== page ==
With win, Dale Earnhardt Jr. closes the circle on No. 3, Daytona

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Sometimes, everything works out exactly how it's supposed to.

On a Friday night in Daytona, Dale Earnhardt Jr. closed a circle that had been left open for more than nine years. With half a dozen of NASCAR's best drivers right behind him, with his father's classic Wrangler paint scheme and number 3 on his car, he wheeled past the spot where his father died in a last-lap crash and ran the 3 to victory lane in Daytona once again.

No driver in NASCAR faces a tenth of the pressure of Dale Earnhardt Jr. He carries the name of the most famous man in the sport, a man whose reputation looms like a colossus above everything Junior does. On an average week, Junior faces perpetual reminders of his late father -- and, it must be said, how his own career doesn't measure up.

So you have to tip your cap to the man for taking on the enormous challenge of racing with the Intimidator's own number. Earnhardt wasn't just shouldering the pressure, he was embracing it, understanding exactly what the Intimidator's still-countless legion of fans was expecting out of him.

"Anything less than a win was pointless," he said. "Did we even honor him by bringing it out and finishing fifth?''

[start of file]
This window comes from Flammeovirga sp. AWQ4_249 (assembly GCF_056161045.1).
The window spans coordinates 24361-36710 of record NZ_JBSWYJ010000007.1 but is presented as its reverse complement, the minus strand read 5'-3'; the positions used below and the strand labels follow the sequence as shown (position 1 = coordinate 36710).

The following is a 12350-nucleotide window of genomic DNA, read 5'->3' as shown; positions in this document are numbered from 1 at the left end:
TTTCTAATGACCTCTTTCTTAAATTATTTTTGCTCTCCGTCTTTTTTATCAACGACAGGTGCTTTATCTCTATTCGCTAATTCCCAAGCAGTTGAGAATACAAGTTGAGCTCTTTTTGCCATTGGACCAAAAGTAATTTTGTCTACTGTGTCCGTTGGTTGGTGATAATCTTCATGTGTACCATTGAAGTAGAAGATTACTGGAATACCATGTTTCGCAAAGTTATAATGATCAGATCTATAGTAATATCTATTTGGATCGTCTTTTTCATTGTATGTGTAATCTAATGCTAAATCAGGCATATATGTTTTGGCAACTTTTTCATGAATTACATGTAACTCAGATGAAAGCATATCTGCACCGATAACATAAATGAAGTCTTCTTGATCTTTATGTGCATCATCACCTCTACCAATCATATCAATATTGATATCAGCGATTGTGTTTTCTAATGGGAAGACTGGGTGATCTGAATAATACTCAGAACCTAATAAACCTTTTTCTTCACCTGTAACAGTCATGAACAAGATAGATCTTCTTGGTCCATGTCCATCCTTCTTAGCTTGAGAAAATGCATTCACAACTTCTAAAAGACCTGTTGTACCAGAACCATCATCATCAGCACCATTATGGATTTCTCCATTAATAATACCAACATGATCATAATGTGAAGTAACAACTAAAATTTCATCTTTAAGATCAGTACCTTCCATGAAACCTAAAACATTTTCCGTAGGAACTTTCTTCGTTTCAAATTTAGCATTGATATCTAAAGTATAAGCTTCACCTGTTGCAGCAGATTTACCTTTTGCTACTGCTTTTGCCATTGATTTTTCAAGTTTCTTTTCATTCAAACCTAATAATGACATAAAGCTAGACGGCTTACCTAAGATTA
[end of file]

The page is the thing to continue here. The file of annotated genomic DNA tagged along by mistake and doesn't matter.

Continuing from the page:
The conspiracy theorists will howl; they always do. After all, it's nine years almost to the day when Junior won at Daytona in the very first Cup-level race run there after Earnhardt Sr.'s death. A #3 victory would be a perfect storyline, wouldn't it? Almost too perfect.

Thing is, the facts don't support a conspiracy theory. NASCAR threw a late caution that re-set the field. Junior still had to go through a late restart; there was no guarantee that Kevin Harvick, running right alongside him, or Joey Logano, running right behind him, wouldn't get a better restart.

Could Harvick and Logano, among others, have lain down for Junior? Perhaps, perhaps not. Logano noted that beating Junior on this night would have instantly rocketed him to the top of NASCAR's Most Unpopular Driver list, but added, "it's Daytona, and there's nothing cooler than winning at this track.''

Junior, a keen student of NASCAR history and his place in the sport, knew full well how much this meant to Earnhardt Nation, and he made sure to note how important this evening was to him, as well. "Daytona is a special thing to me, because of my father dying here," he said. "I'm totally a part of this place for the rest of my life.''

He also took a bit of the gravity out of the evening by explaining why he'd started running well again: "I drink beer every Monday and I grew my beard back, and those two things seem to be helping me," he said. "Those two things deserve the most credit.''

On a more serious note, Junior was adamant that he would never run the 3 again, and that's for the best. The 3 belongs to history now, and that's where it should stay for many, many years to come.

In the end, though, it was Tony Eury Jr. -- poor, beleaguered Eury, who'd been mocked as the cause of so many of Earnhardt Jr.'s problems -- who put it all in perfect perspective. On television just moments after the win, he said, "We lost everything here. To come back with that number and do this, it means everything."

He broke down and couldn't say more. He didn't need to.

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